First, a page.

biological-engineering

Biological Engineering

Biological Engineering (including biological systems engineering and bioengineering) is a form of biotechnology that uses broad-based engineering disciplines of product design, sustainability and analysis to improve and focus utilization of biological systems. Biological Engineering is a discipline that applies engineering principles to biological systems for the purpose of developing new technologies of services to improve the living standards of societies. It exploits new developments in molecular biology, biochemistry, cell metabolism, microbiology, ecology and engineering principles and applies them in order to understand living systems and to bring solutions to various problems associated with these systems.

Biological Engineering employs knowledge and expertise from a number of pure and applied sciences, such as: mass and heat transfer, kinetics, biocatalysts, biomechanics, bioinformatics, separation, and purification processes, bioreactor design, surface science, fluid mechanics, thermodynamics, and polymer science that constitute the fundamentals of engineering, and couples them with knowledge in biological sciences such as genetics, molecular biology, protein chemistry, cytology, neurobiology, immunology, ecology, and pharmacology, aiming to solve the different problems of the various sectors of modern societies.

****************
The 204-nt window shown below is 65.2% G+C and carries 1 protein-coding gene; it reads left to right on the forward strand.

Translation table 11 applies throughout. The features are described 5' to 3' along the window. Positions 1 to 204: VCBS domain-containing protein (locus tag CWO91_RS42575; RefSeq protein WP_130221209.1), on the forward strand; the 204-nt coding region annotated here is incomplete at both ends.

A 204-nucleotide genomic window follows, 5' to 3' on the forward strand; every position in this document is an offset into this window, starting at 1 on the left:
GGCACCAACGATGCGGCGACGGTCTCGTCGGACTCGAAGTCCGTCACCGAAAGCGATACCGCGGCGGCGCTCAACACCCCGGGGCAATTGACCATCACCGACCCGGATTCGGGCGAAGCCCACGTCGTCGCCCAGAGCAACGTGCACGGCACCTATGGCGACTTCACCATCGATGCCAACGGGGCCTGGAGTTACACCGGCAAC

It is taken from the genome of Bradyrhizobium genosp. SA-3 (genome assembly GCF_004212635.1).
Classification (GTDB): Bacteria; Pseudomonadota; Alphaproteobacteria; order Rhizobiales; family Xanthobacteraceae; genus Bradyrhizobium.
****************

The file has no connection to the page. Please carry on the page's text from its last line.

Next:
Because other engineering disciplines also address living organisms (e.g., prosthetics in mechanical engineering), the term biological engineering can be applied more broadly to include food engineering and biotechnology. Biological Engineering is called Bioengineering by some colleges and Biomedical engineering is called Bioengineering by others, and is a rapidly developing field with fluid categorization. However, the Main Fields of Biological Engineering may be categorised as:

Biological Engineers are engineers who use the principles of biology and the tools of engineering to create usable tangible products. In general, biological engineers attempt to 1) mimic biological systems in order to create products or 2) modify and control biological systems so that they can replace, augment, or sustain chemical and mechanical processes.

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